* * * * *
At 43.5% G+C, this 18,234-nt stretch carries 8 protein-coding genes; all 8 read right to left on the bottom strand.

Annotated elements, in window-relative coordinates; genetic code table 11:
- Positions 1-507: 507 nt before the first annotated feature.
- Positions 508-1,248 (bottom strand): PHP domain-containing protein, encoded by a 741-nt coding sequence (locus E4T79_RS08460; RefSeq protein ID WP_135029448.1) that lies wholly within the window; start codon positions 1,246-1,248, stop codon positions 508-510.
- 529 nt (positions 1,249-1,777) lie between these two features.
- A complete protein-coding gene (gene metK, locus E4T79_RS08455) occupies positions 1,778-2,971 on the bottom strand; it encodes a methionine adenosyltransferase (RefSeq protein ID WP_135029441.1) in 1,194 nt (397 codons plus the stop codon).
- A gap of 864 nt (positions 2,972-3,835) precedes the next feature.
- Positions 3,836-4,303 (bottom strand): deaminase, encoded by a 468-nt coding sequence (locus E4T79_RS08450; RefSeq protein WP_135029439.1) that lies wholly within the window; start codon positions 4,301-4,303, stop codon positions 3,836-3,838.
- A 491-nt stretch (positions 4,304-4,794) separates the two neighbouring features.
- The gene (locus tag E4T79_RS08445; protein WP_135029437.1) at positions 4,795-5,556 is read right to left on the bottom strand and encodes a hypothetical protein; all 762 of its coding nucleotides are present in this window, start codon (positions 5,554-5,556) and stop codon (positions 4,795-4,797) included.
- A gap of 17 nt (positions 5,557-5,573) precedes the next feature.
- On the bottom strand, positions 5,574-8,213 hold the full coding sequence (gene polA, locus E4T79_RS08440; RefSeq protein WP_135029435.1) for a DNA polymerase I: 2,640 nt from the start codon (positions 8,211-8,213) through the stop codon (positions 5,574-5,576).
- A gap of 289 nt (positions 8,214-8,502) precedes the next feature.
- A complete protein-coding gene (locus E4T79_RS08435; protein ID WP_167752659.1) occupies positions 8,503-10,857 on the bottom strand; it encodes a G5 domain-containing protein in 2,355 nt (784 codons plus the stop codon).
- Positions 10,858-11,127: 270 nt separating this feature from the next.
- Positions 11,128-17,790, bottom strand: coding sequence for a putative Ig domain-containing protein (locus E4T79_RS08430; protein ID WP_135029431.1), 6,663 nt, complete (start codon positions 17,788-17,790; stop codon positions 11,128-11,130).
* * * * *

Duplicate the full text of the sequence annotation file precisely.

At 43.5% G+C, this 18,234-nt stretch carries 8 protein-coding genes; all 8 read right to left on the bottom strand.

Annotated elements, in window-relative coordinates; genetic code table 11:
- Positions 1-507: 507 nt before the first annotated feature.
- Positions 508-1,248 (bottom strand): PHP domain-containing protein, encoded by a 741-nt coding sequence (locus E4T79_RS08460; RefSeq protein ID WP_135029448.1) that lies wholly within the window; start codon positions 1,246-1,248, stop codon positions 508-510.
- 529 nt (positions 1,249-1,777) lie between these two features.
- A complete protein-coding gene (gene metK, locus E4T79_RS08455) occupies positions 1,778-2,971 on the bottom strand; it encodes a methionine adenosyltransferase (RefSeq protein ID WP_135029441.1) in 1,194 nt (397 codons plus the stop codon).
- A gap of 864 nt (positions 2,972-3,835) precedes the next feature.
- Positions 3,836-4,303 (bottom strand): deaminase, encoded by a 468-nt coding sequence (locus E4T79_RS08450; RefSeq protein WP_135029439.1) that lies wholly within the window; start codon positions 4,301-4,303, stop codon positions 3,836-3,838.
- A 491-nt stretch (positions 4,304-4,794) separates the two neighbouring features.
- The gene (locus tag E4T79_RS08445; protein WP_135029437.1) at positions 4,795-5,556 is read right to left on the bottom strand and encodes a hypothetical protein; all 762 of its coding nucleotides are present in this window, start codon (positions 5,554-5,556) and stop codon (positions 4,795-4,797) included.
- A gap of 17 nt (positions 5,557-5,573) precedes the next feature.
- On the bottom strand, positions 5,574-8,213 hold the full coding sequence (gene polA, locus E4T79_RS08440; RefSeq protein WP_135029435.1) for a DNA polymerase I: 2,640 nt from the start codon (positions 8,211-8,213) through the stop codon (positions 5,574-5,576).
- A gap of 289 nt (positions 8,214-8,502) precedes the next feature.
- A complete protein-coding gene (locus E4T79_RS08435; protein ID WP_167752659.1) occupies positions 8,503-10,857 on the bottom strand; it encodes a G5 domain-containing protein in 2,355 nt (784 codons plus the stop codon).
- Positions 10,858-11,127: 270 nt separating this feature from the next.
- Positions 11,128-17,790, bottom strand: coding sequence for a putative Ig domain-containing protein (locus E4T79_RS08430; protein ID WP_135029431.1), 6,663 nt, complete (start codon positions 17,788-17,790; stop codon positions 11,128-11,130).